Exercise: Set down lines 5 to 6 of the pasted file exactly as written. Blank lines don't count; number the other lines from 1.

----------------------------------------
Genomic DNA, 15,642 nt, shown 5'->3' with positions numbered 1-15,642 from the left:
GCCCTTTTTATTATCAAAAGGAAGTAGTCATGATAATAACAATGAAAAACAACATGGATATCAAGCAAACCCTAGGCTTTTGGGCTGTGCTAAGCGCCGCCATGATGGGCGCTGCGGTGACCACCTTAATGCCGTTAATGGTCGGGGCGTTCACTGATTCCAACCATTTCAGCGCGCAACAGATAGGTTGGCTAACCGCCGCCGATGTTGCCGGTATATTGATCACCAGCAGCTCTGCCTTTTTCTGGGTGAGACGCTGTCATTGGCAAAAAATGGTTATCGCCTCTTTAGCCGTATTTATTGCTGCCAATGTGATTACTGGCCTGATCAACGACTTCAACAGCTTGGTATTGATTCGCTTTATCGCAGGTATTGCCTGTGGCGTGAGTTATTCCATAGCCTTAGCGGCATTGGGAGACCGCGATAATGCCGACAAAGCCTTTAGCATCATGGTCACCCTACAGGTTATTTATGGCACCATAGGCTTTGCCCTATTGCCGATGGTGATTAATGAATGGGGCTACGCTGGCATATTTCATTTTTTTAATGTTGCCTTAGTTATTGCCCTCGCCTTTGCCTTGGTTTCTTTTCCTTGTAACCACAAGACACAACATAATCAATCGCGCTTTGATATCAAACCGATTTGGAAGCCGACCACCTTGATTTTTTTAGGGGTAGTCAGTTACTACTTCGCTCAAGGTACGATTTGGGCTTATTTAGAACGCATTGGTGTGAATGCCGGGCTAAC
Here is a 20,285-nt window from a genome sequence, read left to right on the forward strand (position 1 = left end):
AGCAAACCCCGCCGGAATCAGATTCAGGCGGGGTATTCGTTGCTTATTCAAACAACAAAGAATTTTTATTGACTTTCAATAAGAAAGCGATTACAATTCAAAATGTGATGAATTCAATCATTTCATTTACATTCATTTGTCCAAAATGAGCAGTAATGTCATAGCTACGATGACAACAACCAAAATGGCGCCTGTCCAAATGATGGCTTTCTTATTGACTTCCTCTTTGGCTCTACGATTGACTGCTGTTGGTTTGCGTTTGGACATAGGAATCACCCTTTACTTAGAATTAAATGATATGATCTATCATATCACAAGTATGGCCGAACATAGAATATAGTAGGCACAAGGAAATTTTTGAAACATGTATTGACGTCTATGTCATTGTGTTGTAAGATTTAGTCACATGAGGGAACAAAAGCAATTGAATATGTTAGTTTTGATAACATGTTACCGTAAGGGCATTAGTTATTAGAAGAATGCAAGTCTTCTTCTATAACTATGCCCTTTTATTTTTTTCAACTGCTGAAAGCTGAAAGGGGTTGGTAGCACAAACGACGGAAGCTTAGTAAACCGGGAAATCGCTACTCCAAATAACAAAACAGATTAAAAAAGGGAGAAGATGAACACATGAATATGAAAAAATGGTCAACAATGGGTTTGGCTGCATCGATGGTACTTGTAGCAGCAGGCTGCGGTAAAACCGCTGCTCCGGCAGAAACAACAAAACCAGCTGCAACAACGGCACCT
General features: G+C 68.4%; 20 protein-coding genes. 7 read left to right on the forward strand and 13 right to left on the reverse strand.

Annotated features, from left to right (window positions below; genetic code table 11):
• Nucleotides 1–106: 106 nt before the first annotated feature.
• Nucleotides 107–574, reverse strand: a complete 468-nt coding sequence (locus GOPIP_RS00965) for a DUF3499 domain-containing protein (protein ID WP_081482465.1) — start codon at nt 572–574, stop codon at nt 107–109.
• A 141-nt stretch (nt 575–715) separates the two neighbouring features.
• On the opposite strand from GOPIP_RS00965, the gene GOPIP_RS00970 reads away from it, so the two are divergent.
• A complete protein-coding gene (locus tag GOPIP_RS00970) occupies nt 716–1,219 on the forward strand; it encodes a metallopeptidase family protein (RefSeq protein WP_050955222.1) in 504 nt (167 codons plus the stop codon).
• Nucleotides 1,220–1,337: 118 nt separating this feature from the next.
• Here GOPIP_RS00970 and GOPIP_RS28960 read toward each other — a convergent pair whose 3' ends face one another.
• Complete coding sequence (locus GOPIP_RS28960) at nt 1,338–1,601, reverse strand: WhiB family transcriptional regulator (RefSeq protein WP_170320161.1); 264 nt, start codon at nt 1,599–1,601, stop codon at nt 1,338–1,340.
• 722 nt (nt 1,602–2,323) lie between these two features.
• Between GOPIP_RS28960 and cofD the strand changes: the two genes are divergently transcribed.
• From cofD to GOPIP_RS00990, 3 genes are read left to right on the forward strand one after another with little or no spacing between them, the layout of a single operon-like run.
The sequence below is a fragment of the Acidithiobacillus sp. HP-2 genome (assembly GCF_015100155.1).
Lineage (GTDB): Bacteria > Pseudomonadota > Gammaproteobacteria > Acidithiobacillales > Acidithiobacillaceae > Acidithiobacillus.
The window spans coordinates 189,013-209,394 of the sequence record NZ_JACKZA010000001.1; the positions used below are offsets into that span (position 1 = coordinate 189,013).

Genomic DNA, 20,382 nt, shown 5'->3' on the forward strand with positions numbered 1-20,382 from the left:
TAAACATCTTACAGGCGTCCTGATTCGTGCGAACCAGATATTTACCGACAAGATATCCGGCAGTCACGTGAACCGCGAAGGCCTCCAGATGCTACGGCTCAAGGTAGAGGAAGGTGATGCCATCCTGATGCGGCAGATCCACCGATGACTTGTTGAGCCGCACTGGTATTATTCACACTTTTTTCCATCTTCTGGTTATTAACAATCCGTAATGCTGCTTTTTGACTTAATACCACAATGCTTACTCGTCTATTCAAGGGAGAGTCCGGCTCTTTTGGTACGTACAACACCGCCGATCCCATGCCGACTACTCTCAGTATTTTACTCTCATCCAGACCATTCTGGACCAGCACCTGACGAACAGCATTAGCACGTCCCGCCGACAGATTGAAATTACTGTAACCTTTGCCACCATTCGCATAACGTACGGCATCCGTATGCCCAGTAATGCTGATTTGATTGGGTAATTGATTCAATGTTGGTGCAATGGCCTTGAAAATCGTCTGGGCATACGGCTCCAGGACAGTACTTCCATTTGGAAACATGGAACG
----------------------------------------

General features: G+C 68.4%; 20 protein-coding genes. 7 read left to right on the forward strand and 13 right to left on the reverse strand.

Annotated features, from left to right (window positions below; genetic code table 11):